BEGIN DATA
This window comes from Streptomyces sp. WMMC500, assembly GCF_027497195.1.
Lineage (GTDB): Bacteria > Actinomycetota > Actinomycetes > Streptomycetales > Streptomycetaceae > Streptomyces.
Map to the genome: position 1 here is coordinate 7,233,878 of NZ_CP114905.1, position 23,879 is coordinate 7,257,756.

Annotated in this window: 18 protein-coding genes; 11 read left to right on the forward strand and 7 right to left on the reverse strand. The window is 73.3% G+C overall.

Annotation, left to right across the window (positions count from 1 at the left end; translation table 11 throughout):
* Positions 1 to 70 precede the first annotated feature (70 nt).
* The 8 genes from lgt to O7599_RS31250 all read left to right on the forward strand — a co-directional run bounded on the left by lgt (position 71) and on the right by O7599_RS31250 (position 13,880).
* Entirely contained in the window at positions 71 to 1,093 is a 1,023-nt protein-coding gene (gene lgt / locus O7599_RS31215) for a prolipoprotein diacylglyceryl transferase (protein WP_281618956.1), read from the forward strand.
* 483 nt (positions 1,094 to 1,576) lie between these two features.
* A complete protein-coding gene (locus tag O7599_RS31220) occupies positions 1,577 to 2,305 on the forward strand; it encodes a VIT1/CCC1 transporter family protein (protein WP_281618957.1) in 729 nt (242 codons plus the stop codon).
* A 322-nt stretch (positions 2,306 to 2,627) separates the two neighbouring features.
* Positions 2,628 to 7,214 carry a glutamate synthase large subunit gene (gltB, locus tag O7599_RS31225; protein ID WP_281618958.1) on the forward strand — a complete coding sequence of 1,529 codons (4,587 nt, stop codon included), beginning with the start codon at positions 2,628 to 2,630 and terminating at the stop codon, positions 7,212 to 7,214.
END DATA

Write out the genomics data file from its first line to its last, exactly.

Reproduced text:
This window comes from Streptomyces sp. WMMC500, assembly GCF_027497195.1.
Lineage (GTDB): Bacteria > Actinomycetota > Actinomycetes > Streptomycetales > Streptomycetaceae > Streptomyces.
Map to the genome: position 1 here is coordinate 7,233,878 of NZ_CP114905.1, position 23,879 is coordinate 7,257,756.

Annotated in this window: 18 protein-coding genes; 11 read left to right on the forward strand and 7 right to left on the reverse strand. The window is 73.3% G+C overall.

Annotation, left to right across the window (positions count from 1 at the left end; translation table 11 throughout):
* Positions 1 to 70 precede the first annotated feature (70 nt).
* The 8 genes from lgt to O7599_RS31250 all read left to right on the forward strand — a co-directional run bounded on the left by lgt (position 71) and on the right by O7599_RS31250 (position 13,880).
* Entirely contained in the window at positions 71 to 1,093 is a 1,023-nt protein-coding gene (gene lgt / locus O7599_RS31215) for a prolipoprotein diacylglyceryl transferase (protein WP_281618956.1), read from the forward strand.
* 483 nt (positions 1,094 to 1,576) lie between these two features.
* A complete protein-coding gene (locus tag O7599_RS31220) occupies positions 1,577 to 2,305 on the forward strand; it encodes a VIT1/CCC1 transporter family protein (protein WP_281618957.1) in 729 nt (242 codons plus the stop codon).
* A 322-nt stretch (positions 2,306 to 2,627) separates the two neighbouring features.
* Positions 2,628 to 7,214 carry a glutamate synthase large subunit gene (gltB, locus tag O7599_RS31225; protein ID WP_281618958.1) on the forward strand — a complete coding sequence of 1,529 codons (4,587 nt, stop codon included), beginning with the start codon at positions 2,628 to 2,630 and terminating at the stop codon, positions 7,212 to 7,214.